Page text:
Headlines: Poker, Law, and Politics (10/29/07)

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articles:
Poker Faces Weak Hand (New York Post, 10/29/07)


How Much Is NOT Having Internet Gambling Worth? (Poker Player Newspaper, 10/29/07)

Flush times for poker fading (Las Vegas Business Press, 10/27/07)

Gambling industry has big plans for state (The Daily Record, 10/28/07)

EDITORIAL: Games of skill (Las Vegas Review-Journal, 10/29/07)

**Click here for more coverage of the PPA DC Fly-In**

media:
Online Gambling (Sinclair Broadcasting Group, 10/24/07)

Opinion: Barry Greenstein on PPA DC Fly-In Event (PokerRoad, 10/25/07)

blogs:
The PPA Lobbies the Federalies (Kick Ass Poker, 10/28/07)

excerpts:
Poker Faces Weak Hand (New York Post, 10/29/07)
“Poker players who descended on Capitol Hill last week face long odds in trying to convince Congress to legalize playing the card game on the Internet. But one wild card could force Washington’s hand: an international trade dispute with Antigua over online gambling that could end up leaving the U.S. on the hook for billions of dollars.”

How Much Is NOT Having Internet Gambling Worth? (Poker Player Newspaper, 10/29/07)
“Besides Gaming Law, I sometimes teach a class called “Remedies.” Here law students learn the very important lessons of how the real world works. Winning a legal battle is worse than worthless if what you collect is less than your attorneys’ fees. This is exactly what the U.S. is trying to do to Antigua in its dispute at the World Trade Organization (WTO) over internet gambling. The issue revolves around one of the more difficult questions taught in Remedies: How much should someone pay for destroying a business that did not yet exist?”

Flush times for poker fading (Las Vegas Business Press, 10/27/07)
“After a three-year winning streak, the sparkle seems to be off the diamonds in the casino poker industry. Revenues from poker rooms throughout Nevada were down about 6 percent in July and August compared with the same period a year earlier, according to figures from the Nevada Gaming Control Board. “The figures (for July and August) are nowhere near the double-digit increases we’ve seen in recent years,” said Frank Streshley, senior research analyst for the Gaming Control Board.”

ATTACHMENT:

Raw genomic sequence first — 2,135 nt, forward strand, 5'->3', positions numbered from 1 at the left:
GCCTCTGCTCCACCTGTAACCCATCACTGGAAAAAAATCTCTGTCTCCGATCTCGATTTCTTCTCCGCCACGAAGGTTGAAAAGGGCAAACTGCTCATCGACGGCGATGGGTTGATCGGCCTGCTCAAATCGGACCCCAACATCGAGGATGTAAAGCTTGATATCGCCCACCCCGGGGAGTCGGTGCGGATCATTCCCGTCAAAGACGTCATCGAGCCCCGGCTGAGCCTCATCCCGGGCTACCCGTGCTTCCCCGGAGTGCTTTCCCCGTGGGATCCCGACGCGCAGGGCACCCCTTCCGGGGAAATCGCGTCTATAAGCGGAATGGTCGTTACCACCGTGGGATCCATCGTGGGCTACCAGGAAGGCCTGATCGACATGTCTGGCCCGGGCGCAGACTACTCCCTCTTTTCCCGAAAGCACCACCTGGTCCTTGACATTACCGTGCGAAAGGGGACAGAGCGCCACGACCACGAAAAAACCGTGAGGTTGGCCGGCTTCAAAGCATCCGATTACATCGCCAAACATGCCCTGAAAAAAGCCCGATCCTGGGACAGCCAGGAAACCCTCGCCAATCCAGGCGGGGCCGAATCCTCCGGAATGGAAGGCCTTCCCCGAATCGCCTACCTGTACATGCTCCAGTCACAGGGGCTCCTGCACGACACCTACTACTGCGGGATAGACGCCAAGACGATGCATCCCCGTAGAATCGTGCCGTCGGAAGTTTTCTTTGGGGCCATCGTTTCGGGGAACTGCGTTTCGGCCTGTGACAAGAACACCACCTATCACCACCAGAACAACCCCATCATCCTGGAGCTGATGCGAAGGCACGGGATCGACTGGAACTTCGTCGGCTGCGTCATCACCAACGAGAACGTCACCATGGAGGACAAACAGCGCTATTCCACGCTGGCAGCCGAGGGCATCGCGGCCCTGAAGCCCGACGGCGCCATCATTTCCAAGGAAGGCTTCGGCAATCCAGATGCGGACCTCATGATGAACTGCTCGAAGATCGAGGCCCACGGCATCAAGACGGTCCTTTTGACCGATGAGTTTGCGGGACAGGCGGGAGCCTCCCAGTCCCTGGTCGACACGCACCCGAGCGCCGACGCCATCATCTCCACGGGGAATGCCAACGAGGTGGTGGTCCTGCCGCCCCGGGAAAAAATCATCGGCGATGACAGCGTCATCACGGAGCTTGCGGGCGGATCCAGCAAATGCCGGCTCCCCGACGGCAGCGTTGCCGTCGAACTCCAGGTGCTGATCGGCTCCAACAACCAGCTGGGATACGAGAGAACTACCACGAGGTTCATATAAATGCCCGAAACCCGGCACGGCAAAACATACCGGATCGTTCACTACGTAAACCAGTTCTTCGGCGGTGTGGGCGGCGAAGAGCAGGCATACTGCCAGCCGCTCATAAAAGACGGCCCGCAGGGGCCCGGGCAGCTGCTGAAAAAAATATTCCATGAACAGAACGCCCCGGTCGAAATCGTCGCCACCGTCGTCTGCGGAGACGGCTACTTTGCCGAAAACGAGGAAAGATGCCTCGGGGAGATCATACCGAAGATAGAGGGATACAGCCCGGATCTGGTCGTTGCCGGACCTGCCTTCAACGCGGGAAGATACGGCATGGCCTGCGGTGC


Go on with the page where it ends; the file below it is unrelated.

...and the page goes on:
Gambling industry has big plans for state (The Daily Record, 10/28/07)
“Gaming industry leaders describe Maryland an important potential market, and one that is likely to eventually allow games such as blackjack, roulette or poker if state officials authorize the installation of slot machines. Slot machine gambling is sure to be one of the most important issues discussed at this week’s special session of the Maryland General Assembly. Lawmakers will take up a bill proposed by Gov. Martin O’Malley that would allow state-owned slot machines at horse racing facilities. The governor has said such gambling could ultimately raise $550 million per year.”

EDITORIAL: Games of skill (Las Vegas Review-Journal, 10/29/07)
“A full house of poker players converged on Capitol Hill last week to argue that Internet gambling prohibitions are unfairly restricting their rights. The Los Angeles Times reported that several card sharks came to Washington to lobby lawmakers last Wednesday as members of the Poker Players Alliance. “Poker is a game that is deeply complex,” poker star Annie Duke said. “But the complexities don’t reveal themselves until you know a lot about the game. … What I do is not gambling.” We’ll leave that argument for another day. But the card players are holding aces when they contend the federal ban on Internet gaming is just plain silly.”

media:
Online Gambling (Sinclair Broadcasting Group, 10/24/07)

Opinion: Barry Greenstein on PPA DC Fly-In Event (PokerRoad, 10/25/07)

blogs:
The PPA Lobbies the Federalies (Kick Ass Poker, 10/28/07)
“Haley quipped to me in a phone conversation early in the week about the “Hundred Man March” scheduled to take place in Washington D.C., where about 100 Poker Players Alliance representatives traveled to the U.S.’s capital to lobby Congressmen on poker’s behalf. The ‘Fly-In,’ as the PPA termed it, went off as scheduled, and the PPA generated some mainstream press. After acknowledging the few dozen headlines generated, however, did the PPA publicity tour accomplish any real good?”

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